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Editorial: ‘Fall of Kabul’ is defining failure in misguided US ‘war on terror’

  • August 17, 2021
  • , The Mainichi
  • English Press

Afghanistan has been a warzone for the 20 years since the 9/11 terror attacks on the United States. Now, that conflict is coming to what can only be called a miserable end.


The Taliban, Afghanistan’s former rulers, have taken control of the capital Kabul and declared victory over the government. President Ashraf Ghani has fled the country. His administration has imploded.


At the moment of implosion, scenes inside the city were bizarre. Armed Taliban fighters seized government agencies, and even moved into the president’s office, while citizens fled the city in trucks or rushed to banks to withdraw money.


Helicopters came and went to the U.S. Embassy, evacuating staff.


Some U.S. media have begun calling this the “Fall of Kabul,” a direct reference to the dramatic scenes of helicopters ferrying people away from the U.S. Embassy in Saigon (now Ho Chi Minh City) when the South Vietnamese capital fell to the North in 1975, at the end of the Vietnam War. For the United States, these are scenes of humiliation.


What opened the gate to Taliban control’s lightning return was the power vacuum created by the withdrawal of U.S. troops under President Joe Biden. Biden had stated just a month before gun-toting fighters posed for a photo in Ghani’s office that “the Taliban overrunning everything and owning the whole country is highly unlikely.” Biden must now regret those words.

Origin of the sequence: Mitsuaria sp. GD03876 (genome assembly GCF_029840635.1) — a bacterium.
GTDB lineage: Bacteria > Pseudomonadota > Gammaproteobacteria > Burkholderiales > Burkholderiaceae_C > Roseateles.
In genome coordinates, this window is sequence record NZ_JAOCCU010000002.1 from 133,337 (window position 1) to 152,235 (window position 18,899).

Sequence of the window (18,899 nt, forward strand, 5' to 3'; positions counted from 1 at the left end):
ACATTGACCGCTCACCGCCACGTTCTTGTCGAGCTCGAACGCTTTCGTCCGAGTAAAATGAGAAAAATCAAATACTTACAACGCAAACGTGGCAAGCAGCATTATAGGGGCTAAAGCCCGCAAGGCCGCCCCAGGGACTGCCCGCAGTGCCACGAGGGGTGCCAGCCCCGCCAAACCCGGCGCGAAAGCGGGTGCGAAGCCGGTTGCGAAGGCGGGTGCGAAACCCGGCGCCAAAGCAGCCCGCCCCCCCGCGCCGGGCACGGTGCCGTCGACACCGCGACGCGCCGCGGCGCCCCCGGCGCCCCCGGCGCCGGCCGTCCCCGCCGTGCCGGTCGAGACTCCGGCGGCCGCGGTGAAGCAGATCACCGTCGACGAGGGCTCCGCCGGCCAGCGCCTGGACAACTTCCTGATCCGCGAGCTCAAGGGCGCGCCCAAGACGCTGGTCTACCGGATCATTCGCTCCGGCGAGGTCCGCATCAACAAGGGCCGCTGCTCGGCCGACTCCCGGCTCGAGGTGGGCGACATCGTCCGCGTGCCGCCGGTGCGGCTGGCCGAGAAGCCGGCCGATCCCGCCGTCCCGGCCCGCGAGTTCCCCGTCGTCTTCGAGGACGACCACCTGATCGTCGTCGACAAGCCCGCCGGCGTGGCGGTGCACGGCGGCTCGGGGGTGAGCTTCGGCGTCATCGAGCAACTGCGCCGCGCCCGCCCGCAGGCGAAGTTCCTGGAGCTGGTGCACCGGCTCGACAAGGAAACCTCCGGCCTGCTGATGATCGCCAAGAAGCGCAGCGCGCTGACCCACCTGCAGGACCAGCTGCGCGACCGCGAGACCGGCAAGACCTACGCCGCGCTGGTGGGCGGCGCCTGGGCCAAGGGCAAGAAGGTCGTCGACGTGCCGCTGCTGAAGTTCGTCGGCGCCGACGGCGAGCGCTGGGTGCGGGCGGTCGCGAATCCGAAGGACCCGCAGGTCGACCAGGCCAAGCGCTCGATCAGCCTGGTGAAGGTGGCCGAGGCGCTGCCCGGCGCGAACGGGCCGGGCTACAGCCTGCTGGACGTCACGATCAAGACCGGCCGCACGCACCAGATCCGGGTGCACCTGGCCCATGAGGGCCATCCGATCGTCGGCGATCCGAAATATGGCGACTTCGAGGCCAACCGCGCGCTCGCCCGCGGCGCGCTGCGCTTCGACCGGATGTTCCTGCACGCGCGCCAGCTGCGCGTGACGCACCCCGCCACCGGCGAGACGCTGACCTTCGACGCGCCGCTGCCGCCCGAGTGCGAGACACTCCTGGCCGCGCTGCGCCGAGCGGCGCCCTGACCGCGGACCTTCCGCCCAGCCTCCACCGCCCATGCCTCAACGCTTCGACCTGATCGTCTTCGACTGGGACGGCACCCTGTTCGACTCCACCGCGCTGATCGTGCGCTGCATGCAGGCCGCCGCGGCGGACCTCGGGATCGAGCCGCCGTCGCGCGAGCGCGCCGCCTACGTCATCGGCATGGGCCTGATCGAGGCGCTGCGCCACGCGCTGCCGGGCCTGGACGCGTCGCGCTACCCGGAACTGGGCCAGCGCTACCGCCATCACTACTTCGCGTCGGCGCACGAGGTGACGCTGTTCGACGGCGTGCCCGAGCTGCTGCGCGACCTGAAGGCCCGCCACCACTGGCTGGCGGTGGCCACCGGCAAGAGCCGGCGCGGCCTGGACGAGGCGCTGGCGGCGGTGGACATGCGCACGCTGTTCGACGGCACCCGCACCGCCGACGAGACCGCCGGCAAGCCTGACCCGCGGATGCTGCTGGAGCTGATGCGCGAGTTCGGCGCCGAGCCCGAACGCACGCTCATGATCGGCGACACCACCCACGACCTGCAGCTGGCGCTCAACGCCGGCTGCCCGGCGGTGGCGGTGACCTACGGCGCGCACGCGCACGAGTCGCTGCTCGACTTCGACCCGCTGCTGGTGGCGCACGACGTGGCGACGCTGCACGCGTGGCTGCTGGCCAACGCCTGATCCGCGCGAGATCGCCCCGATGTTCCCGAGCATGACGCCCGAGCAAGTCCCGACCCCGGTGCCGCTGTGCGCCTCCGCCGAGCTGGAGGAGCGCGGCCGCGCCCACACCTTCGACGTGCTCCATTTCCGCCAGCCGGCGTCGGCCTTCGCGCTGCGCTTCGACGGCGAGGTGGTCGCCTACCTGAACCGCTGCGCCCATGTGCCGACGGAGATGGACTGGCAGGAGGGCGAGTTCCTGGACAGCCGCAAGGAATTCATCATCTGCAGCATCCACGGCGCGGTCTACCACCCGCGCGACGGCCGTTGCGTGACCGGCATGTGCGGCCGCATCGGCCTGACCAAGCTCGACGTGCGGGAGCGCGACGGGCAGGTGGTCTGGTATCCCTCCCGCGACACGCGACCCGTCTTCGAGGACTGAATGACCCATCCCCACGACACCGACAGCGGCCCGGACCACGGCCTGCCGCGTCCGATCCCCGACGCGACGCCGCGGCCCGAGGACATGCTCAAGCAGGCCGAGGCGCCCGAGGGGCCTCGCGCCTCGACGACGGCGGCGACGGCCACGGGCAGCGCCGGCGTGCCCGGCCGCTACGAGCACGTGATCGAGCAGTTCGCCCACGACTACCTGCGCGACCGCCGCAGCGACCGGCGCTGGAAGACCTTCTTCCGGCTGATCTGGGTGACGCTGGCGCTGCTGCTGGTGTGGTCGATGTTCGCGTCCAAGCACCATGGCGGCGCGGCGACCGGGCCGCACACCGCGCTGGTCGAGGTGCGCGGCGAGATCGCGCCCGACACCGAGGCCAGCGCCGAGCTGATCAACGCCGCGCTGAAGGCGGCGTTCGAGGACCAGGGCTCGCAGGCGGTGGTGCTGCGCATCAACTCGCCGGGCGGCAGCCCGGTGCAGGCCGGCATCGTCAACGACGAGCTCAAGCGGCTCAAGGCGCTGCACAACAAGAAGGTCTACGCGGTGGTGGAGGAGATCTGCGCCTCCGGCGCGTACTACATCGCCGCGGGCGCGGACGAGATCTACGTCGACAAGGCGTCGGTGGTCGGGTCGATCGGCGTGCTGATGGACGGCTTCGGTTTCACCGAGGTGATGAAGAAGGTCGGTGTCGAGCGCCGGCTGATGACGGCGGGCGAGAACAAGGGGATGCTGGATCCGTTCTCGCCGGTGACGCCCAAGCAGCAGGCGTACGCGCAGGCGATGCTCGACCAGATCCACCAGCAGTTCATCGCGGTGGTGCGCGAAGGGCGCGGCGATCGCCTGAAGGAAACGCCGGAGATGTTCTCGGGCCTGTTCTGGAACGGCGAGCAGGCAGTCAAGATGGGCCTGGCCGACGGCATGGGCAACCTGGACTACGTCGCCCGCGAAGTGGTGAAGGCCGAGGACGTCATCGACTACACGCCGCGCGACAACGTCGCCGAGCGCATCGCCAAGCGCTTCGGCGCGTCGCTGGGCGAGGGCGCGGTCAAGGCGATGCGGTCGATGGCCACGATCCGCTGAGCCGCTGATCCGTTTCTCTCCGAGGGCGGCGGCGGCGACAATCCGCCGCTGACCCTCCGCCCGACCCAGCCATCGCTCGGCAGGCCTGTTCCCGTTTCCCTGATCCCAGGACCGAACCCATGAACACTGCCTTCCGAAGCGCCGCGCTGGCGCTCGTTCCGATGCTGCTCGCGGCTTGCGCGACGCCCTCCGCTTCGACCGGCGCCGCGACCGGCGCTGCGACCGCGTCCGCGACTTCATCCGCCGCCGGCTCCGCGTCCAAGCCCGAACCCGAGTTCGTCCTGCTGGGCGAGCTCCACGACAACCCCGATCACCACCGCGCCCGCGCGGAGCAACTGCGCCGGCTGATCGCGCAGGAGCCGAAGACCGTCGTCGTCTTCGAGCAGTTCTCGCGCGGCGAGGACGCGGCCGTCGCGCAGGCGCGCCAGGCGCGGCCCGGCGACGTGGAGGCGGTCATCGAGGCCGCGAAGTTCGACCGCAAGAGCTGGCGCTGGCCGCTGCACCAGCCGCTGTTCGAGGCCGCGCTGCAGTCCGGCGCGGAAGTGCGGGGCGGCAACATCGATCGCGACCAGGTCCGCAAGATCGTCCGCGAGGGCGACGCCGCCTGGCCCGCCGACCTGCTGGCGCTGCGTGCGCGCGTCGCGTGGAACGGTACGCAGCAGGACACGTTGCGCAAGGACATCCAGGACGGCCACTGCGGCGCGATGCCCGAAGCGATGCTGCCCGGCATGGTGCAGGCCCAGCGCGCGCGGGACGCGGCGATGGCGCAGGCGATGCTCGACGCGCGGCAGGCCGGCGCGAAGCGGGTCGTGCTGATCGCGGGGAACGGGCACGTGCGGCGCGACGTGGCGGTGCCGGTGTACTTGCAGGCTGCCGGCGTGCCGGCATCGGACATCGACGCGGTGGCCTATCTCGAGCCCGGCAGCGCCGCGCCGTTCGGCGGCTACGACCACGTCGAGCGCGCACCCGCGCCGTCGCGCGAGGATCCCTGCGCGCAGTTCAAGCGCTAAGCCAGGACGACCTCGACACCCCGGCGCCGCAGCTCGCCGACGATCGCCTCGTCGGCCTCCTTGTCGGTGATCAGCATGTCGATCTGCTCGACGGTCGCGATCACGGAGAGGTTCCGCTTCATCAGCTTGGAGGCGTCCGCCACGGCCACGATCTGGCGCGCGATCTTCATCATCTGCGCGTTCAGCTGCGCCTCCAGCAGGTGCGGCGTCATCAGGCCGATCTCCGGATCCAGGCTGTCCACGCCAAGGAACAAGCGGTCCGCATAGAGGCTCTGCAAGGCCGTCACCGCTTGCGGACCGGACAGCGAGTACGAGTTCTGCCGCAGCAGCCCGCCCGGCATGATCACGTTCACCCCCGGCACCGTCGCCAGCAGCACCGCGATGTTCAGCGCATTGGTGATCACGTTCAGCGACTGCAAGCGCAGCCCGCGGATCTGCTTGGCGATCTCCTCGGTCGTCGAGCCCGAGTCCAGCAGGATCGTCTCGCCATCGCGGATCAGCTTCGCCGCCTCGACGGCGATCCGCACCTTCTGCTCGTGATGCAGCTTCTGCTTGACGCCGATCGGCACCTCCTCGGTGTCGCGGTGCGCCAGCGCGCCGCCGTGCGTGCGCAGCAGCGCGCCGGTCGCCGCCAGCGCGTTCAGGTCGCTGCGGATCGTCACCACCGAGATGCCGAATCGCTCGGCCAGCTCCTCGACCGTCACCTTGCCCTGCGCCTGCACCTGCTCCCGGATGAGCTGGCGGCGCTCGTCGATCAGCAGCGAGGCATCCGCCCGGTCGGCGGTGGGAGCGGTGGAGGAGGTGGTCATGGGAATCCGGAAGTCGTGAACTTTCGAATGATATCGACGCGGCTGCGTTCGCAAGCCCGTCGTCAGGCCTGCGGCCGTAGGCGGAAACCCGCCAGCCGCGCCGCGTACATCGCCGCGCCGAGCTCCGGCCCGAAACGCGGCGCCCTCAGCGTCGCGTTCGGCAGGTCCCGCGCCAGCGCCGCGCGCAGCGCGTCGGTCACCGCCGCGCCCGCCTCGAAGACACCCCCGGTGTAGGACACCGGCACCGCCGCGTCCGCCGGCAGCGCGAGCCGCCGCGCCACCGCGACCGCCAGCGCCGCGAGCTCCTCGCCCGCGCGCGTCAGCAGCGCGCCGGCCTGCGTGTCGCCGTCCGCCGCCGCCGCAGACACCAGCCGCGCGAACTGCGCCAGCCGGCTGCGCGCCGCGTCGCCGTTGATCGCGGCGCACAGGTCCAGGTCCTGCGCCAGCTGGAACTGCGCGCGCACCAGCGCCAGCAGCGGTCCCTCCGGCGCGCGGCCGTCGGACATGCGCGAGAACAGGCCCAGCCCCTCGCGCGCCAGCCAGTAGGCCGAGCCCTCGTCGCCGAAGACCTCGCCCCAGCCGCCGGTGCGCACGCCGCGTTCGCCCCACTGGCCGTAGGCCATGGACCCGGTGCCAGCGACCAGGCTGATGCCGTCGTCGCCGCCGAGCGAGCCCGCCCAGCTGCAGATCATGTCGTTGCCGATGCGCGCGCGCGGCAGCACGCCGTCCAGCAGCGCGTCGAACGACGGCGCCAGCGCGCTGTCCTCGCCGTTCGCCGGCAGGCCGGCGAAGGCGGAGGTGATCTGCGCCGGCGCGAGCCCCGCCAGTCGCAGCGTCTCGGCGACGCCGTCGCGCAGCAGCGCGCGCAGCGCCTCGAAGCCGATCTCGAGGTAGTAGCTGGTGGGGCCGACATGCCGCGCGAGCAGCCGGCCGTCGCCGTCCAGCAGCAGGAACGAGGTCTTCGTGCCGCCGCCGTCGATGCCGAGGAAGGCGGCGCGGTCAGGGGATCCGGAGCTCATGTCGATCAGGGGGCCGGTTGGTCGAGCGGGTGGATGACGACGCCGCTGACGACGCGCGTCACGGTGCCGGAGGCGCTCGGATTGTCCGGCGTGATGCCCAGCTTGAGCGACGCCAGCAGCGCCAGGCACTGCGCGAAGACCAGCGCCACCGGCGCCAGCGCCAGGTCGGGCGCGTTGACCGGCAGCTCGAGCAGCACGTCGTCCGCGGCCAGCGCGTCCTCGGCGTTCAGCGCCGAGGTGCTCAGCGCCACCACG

The present Afghan War began in 2001, when the United Nations Security Council granted the U.S. and its allies leave to retaliate for 9/11. The U.S. and U.K. militaries unleashed strikes against the Taliban for harboring al-Qaida, the militant group behind the airborne attacks on the World Trade Center in New York and the Pentagon in Virginia. A multinational force then occupied Afghanistan, ostensibly to bring peace and order to the country. The world had come together to fight terror.


However, a conflict started in the name of “justice” was soon a quagmire, eventually becoming the United States’ longest war. Behind that is the “war on terror,” a policy carried on by successive U.S. administrations that has badly lost its way.


The George W. Bush administration launched the war in Afghanistan. It then, also in the name of the “war on terror,” went on to invade Iraq. The administration of his successor Barack Obama found and killed al-Qaida leader Osama bin Laden. This reduced tensions, but Obama failed to turn his attention to Afghanistan’s revival.


Spurred by the sense that the Afghan conflict had become a “forever war,” Donald Trump’s administration hastened the drawdown of U.S. troops in the country and totally disregarded the policy’s impact on Afghans’ morale. That set the stage for the Biden administration to horrendously underestimate the Taliban’s power.